I tell you, use worldly wealth to gain friends for yourselves, so that when it is gone, you will be welcomed into eternal dwellings. “Whoever can be trusted with very little can also be trusted with much, and whoever is dishonest with very little will also be dishonest with much. So if you have not been trustworthy in handling worldly wealth, who will trust you with true riches? And if you have not been trustworthy with someone else’s property, who will give you property of your own? “No servant can serve two masters. Either he will hate the one and love the other, or he will be devoted to the one and despise the other. You cannot serve both God and Money.” (Luke 16:1-14)

How does Jesus view money? Use worldly wealth to gain friends so that you will be welcomed into eternal dwellings. This parable is a little confusing, because the hero of Jesus’ story, the economist, seems to be shady! He was accused of being wasteful, so before he leaves his employment he calls his bosses debtors and tells them they can cancel the interest on their debts. There are several things to take into consideration here. First of all, the debtors do not know that the economist has been fired. For all they know, he still represents the boss man. The actions of the economist make the rich man seem very generous and benevolent. It’s as though the representative of your credit card company called you and said, “We’re only going to make you pay the principal, no more interest payments.” How would you react? You’d be jumping for joy!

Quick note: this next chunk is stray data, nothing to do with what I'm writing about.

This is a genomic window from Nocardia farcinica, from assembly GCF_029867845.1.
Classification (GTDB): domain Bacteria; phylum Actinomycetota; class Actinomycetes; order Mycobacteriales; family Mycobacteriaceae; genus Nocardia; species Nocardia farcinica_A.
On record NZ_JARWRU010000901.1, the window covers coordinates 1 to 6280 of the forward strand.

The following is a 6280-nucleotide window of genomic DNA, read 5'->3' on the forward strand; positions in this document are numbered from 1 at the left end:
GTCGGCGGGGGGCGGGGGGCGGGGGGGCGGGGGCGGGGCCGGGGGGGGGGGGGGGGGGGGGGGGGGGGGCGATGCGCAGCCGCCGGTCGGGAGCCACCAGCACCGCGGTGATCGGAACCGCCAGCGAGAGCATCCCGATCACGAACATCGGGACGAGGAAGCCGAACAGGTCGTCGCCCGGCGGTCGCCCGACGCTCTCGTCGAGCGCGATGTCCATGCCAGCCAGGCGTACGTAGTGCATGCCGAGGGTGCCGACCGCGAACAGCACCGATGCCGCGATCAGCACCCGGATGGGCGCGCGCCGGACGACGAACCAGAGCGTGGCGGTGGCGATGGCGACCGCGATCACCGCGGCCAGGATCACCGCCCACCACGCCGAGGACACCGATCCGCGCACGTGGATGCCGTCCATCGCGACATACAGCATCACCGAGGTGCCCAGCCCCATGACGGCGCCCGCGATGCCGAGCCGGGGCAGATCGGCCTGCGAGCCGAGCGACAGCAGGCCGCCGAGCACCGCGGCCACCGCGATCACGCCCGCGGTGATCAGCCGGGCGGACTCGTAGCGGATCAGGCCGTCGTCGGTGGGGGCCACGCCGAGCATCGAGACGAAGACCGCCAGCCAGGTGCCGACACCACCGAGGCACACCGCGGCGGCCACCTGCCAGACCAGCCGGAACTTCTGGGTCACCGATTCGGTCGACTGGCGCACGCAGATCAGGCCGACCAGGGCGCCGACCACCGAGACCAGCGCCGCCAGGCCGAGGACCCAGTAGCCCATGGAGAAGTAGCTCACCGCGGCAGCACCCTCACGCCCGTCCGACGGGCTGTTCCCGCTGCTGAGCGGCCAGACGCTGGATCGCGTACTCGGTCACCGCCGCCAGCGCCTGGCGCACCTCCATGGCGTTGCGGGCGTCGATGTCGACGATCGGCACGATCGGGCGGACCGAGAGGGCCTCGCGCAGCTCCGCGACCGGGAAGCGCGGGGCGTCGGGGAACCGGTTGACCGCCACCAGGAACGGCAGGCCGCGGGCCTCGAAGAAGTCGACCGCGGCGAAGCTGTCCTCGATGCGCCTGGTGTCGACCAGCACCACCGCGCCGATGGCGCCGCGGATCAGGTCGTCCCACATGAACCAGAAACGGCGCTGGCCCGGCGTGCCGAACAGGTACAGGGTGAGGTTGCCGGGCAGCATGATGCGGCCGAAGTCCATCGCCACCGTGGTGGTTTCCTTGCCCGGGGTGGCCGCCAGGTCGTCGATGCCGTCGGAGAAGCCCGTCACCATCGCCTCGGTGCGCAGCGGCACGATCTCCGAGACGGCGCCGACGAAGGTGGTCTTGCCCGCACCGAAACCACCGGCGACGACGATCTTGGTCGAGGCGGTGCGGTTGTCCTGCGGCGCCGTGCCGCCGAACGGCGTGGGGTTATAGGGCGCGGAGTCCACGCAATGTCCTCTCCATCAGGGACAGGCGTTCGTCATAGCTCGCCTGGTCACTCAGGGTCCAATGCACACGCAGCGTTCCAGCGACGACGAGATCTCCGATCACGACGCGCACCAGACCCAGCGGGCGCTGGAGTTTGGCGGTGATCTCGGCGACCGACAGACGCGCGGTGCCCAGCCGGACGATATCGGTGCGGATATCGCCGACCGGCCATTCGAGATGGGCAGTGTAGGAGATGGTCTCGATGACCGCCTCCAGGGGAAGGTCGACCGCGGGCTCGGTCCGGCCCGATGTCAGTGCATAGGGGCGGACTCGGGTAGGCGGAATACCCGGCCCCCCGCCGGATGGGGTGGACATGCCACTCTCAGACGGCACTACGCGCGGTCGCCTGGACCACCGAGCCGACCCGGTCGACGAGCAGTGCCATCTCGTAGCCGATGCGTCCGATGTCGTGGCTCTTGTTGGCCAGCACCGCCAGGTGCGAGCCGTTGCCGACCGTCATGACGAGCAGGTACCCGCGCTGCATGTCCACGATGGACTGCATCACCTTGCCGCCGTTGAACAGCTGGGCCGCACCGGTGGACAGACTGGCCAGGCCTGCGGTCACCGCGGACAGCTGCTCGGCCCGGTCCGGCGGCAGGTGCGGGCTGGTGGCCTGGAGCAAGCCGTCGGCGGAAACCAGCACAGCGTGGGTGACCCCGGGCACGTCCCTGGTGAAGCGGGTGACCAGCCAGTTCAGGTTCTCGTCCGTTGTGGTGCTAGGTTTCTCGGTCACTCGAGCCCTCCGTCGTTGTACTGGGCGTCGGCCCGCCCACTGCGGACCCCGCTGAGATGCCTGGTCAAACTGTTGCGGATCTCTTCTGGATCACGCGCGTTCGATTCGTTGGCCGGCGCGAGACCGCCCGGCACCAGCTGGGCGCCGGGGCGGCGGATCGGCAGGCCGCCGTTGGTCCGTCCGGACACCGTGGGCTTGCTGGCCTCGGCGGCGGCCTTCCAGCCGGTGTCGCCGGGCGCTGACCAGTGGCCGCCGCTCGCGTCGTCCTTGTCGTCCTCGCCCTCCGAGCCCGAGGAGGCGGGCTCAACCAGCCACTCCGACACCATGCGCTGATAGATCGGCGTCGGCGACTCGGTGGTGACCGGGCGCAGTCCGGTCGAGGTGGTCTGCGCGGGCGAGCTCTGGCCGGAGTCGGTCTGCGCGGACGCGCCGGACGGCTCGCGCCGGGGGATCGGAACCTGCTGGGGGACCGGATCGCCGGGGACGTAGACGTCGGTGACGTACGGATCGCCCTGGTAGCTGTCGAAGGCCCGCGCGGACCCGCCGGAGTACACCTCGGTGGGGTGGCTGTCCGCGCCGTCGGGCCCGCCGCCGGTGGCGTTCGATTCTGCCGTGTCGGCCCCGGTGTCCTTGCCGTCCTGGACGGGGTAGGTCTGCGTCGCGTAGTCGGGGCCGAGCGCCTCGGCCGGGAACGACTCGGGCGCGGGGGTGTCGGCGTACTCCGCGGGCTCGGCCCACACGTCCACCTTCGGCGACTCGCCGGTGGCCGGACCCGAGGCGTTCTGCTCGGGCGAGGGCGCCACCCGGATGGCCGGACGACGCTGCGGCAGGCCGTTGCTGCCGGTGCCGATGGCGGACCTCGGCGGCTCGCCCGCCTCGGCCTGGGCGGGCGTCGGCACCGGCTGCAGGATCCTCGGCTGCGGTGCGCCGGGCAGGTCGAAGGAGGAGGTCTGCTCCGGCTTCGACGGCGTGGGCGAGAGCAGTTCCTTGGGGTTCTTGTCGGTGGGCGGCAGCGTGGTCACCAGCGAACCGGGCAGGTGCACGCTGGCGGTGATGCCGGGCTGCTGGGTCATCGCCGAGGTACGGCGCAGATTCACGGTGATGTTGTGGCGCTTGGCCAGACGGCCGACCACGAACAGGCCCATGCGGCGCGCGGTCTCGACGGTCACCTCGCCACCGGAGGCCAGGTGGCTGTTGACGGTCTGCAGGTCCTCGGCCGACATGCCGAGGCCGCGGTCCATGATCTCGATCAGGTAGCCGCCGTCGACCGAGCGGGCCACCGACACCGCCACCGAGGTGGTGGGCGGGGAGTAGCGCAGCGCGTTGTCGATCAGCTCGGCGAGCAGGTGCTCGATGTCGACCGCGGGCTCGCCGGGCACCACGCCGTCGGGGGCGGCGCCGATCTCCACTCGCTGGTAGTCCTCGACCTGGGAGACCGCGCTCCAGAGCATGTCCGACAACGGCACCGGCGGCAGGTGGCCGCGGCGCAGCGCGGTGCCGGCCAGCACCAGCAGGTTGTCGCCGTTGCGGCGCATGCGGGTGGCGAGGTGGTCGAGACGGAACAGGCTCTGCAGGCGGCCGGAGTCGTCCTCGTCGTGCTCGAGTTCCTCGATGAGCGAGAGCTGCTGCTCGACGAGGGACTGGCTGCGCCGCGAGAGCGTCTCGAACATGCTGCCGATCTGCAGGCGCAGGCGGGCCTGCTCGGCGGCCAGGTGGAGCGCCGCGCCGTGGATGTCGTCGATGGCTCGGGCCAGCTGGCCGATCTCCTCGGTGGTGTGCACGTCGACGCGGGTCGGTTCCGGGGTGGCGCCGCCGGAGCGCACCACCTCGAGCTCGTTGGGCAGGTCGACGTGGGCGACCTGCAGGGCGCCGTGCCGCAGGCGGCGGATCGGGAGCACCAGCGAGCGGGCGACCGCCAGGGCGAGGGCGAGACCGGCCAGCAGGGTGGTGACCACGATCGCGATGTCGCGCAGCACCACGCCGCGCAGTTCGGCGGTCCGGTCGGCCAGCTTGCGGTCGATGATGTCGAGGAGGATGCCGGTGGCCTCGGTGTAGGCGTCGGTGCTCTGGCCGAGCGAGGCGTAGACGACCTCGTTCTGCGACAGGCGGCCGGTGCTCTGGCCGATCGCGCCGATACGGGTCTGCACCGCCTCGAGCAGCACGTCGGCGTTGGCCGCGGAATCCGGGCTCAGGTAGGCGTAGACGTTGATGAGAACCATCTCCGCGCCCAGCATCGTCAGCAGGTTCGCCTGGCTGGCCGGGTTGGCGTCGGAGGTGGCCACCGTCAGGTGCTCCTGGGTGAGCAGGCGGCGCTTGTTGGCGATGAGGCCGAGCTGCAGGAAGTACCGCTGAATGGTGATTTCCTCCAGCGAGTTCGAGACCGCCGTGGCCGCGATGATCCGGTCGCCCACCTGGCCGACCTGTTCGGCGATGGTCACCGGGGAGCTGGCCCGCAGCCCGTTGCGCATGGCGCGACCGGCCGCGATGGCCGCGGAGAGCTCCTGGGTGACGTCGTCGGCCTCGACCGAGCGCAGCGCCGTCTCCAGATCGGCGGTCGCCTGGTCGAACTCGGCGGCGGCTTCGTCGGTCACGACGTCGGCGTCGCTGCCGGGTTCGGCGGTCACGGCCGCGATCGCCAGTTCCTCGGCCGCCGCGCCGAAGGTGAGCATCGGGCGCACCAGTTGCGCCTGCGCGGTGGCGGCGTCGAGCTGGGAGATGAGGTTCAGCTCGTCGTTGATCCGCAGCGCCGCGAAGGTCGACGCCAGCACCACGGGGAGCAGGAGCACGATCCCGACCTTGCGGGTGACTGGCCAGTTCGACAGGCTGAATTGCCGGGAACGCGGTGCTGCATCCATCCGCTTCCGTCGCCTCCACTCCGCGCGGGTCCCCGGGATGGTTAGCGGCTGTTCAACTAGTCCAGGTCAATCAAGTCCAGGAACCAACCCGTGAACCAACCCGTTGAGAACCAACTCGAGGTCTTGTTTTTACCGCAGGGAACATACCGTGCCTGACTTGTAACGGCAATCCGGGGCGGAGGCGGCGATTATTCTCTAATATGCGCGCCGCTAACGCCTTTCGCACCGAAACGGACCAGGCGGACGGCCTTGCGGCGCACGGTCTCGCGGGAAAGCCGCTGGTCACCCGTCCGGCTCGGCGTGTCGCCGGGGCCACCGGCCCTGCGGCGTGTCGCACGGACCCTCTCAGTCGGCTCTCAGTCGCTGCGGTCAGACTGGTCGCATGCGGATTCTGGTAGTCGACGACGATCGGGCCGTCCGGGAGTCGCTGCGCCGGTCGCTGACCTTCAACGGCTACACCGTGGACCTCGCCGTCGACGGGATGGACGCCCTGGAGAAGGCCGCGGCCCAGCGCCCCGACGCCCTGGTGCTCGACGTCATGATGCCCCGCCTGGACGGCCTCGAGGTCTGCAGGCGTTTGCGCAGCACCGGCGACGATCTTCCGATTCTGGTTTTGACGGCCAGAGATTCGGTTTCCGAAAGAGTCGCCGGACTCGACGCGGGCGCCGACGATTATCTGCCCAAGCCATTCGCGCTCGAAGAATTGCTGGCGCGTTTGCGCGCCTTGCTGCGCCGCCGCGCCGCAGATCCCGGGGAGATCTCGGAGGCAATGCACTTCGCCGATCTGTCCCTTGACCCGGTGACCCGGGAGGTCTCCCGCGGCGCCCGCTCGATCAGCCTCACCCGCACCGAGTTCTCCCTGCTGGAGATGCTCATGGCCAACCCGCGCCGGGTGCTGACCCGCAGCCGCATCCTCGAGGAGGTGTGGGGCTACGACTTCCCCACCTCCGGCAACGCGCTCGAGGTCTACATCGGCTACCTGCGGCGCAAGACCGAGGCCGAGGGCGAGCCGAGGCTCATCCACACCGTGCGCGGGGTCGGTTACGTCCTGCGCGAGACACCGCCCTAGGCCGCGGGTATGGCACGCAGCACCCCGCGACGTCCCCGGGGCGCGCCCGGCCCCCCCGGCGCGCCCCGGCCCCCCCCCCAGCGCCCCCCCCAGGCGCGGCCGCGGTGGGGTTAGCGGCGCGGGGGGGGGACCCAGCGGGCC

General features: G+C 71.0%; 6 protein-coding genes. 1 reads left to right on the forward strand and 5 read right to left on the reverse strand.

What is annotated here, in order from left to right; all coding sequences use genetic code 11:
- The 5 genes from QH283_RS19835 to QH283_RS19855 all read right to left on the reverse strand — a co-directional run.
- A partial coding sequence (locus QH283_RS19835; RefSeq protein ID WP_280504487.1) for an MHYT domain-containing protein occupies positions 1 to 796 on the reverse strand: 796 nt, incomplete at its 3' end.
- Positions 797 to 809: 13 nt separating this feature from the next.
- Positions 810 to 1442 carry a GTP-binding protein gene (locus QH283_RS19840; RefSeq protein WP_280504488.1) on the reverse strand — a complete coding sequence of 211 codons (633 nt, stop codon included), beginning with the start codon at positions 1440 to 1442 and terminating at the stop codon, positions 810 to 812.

When the rich man found out what his economist did he complimented his manager’s cleverness. The rich man won’t renege on the new deals because he doesn’t want to lose face. And now when the economist is out looking for another job, potential employers will remember him as the person who brought the good news about the reduction of their payment. The debtors see the economist very positively. When he leaves his employer, because of his actions he will be welcomed by other employers. The point Jesus is making is this: use your money in such a way that when you leave life you will be welcomed into eternity. That is to say, how you spend your money in this life can have consequences in the next life. Money may look to us like a simple thing for human economic interaction, but for Jesus its primary characteristic is its empire-building potential. Do you use your money to build your kingdom? Do you use your money to build God’s kingdom?

Jesus reminds us:

1. Money can fail ~ The economist thought about money like most people do; bills, debts, etc. When his world is about to collapse, he is forced to think differently. Obviously it makes a real difference for our way of acting and thinking if we see money as a never ending safe domain or as a domain which at any moment may fail to offer us life and protection. Money comes and goes. What will you do with it when you have it?